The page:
By Dian Hasan | August 25, 2009
For centuries people across the the world’s sunbelt, and other tropical areas, have been living, breathing, eating bamboo. Bamboo was the source of choice for building materials, food, arts & crafts, and a host of numerous other usage. In short, Bamboo was man’s best friend. Such is Asia’s gift to the world. And while in the past Asians didn’t give much thought to the ubiquitous Bamboo, the world today is a very different place. Bamboo has been recognized as the best sustainable natural material. The fast growing grass – often mistaken for wood – is now re-appearing in our modern lives (including outside Asia) – found everywhere from luxurious fabrics, utensils, modern furniture, to cool iPod casings, and really ground-breaking Schools. Take a look at Green School in Ubud, Bali.
Here’s a look at one fine example of Green School in Bali, Indonesia. An environmental project carried out with plenty of relentless passion for the earth, armed with a good dose of mullah, as we all know all too well, that green buildings don’t come cheap (for now), but they are the better choice in the longer run. Behold the amazing sights of the amazingly flexible and durable Bamboo!
Green School opened in September 2008 for children in Preschool and Kindergarten through Year 8 with students and faculty from Bali and 16 countries around the world. Here in Bali, Indonesia, we are building a new school where Western and Indonesian students can learn together to become more curious and more passionate about their education and our planet.
Green School’s beautiful eight-hectare, environmentally sustainable campus in Sibang Kaja is bisected by the Ayung River, on whose western bank are the School’s classrooms, libraries, laboratories, and kitchens. Aquaculture ponds, organic vegetable gardens, edible mazes, and permacultural gardens are interspersed throughout the vast campus, which is built entirely of low-impact and environmentally conscious materials such as bamboo, alang-alang grass, and traditional Balinese mud walls.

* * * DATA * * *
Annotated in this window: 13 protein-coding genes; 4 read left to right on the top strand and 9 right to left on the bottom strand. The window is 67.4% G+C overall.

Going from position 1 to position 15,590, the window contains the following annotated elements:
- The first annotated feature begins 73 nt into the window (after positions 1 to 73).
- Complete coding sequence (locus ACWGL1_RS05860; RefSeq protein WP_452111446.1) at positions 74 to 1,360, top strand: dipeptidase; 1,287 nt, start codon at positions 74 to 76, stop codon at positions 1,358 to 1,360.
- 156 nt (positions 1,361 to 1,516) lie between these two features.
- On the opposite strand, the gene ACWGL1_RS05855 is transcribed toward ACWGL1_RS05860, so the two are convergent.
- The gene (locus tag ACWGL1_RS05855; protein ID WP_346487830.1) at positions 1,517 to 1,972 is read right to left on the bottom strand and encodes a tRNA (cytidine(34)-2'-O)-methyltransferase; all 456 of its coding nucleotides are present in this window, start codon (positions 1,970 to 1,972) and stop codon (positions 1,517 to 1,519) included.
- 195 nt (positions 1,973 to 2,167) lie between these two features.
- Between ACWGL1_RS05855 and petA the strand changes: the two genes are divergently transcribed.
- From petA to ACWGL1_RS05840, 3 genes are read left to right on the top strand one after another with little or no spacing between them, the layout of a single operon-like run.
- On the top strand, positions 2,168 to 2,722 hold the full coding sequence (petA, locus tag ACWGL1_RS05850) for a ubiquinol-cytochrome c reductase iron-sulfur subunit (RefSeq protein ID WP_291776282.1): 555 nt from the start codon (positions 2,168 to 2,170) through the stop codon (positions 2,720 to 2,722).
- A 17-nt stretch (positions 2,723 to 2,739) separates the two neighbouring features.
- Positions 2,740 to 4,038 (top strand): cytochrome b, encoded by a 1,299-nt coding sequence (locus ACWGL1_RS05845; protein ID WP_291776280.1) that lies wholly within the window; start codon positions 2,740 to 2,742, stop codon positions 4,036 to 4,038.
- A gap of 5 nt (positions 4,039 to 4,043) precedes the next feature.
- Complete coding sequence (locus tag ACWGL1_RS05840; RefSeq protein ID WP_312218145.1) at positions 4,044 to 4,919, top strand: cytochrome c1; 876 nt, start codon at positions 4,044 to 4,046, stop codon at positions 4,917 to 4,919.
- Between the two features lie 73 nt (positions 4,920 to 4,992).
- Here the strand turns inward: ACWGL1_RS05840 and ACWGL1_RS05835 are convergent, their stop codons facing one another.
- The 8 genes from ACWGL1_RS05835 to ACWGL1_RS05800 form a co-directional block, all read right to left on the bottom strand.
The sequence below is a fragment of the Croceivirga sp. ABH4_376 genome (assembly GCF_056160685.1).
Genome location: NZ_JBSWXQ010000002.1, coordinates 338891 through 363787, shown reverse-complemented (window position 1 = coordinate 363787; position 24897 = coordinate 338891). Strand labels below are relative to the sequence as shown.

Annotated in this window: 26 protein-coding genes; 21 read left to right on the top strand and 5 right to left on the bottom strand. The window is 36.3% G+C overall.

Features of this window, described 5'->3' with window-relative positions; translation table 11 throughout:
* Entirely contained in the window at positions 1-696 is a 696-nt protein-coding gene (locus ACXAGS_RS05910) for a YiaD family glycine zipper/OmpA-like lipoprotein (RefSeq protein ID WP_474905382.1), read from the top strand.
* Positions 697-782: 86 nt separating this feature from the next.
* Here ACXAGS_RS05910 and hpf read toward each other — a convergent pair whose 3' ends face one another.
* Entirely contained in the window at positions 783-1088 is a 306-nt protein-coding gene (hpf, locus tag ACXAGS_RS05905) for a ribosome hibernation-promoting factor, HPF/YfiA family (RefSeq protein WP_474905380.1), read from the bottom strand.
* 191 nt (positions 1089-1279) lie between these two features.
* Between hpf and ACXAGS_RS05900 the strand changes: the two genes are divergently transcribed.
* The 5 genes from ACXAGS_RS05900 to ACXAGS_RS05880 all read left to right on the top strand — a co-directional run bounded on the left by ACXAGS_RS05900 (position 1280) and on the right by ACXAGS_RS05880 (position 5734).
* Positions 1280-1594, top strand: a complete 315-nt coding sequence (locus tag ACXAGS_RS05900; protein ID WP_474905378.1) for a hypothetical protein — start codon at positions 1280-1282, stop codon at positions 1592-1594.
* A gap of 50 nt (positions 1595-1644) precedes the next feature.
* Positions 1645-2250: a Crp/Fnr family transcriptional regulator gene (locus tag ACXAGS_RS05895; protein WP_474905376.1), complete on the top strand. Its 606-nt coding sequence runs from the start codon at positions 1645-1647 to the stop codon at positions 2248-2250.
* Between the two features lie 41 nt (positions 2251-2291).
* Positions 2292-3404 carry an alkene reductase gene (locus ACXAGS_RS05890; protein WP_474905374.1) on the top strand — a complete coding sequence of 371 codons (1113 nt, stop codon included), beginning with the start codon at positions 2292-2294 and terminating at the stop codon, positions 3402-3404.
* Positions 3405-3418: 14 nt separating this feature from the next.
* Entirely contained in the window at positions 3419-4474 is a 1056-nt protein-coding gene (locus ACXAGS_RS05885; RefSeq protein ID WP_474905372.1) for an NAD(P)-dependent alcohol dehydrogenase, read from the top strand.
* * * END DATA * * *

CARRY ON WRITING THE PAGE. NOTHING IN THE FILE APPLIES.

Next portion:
For energy supplies, we are experimenting with micro-hydro power generation as well as producing methane from cow manure to fuel stoves and developing a gasification unit that will use rice husks and orther organic materials to produce electricity.
Green School’s curriculum combines demanding academic content taught through a holistic approach that aims to inspire and enhance all of a child’s capacities. The School’s Learning Village, for example, gives students a chance to apply lessons to specific disciplines and real business situations, making abstract ideas come to practical life. Students are involved in everything from manufacturing their own chocolate to helping manage the organic fields, bamboo plantations, and rice paddies that are integral to the campus.
We are inviting you to get involved. Write a story about Green School, help sponsor a local child, or let others know about this vision for education that can make a real difference in the world. We appreciate each and every member of our extended community who share these beliefs and want to help leave the world a better place.
Source: Ode Magazine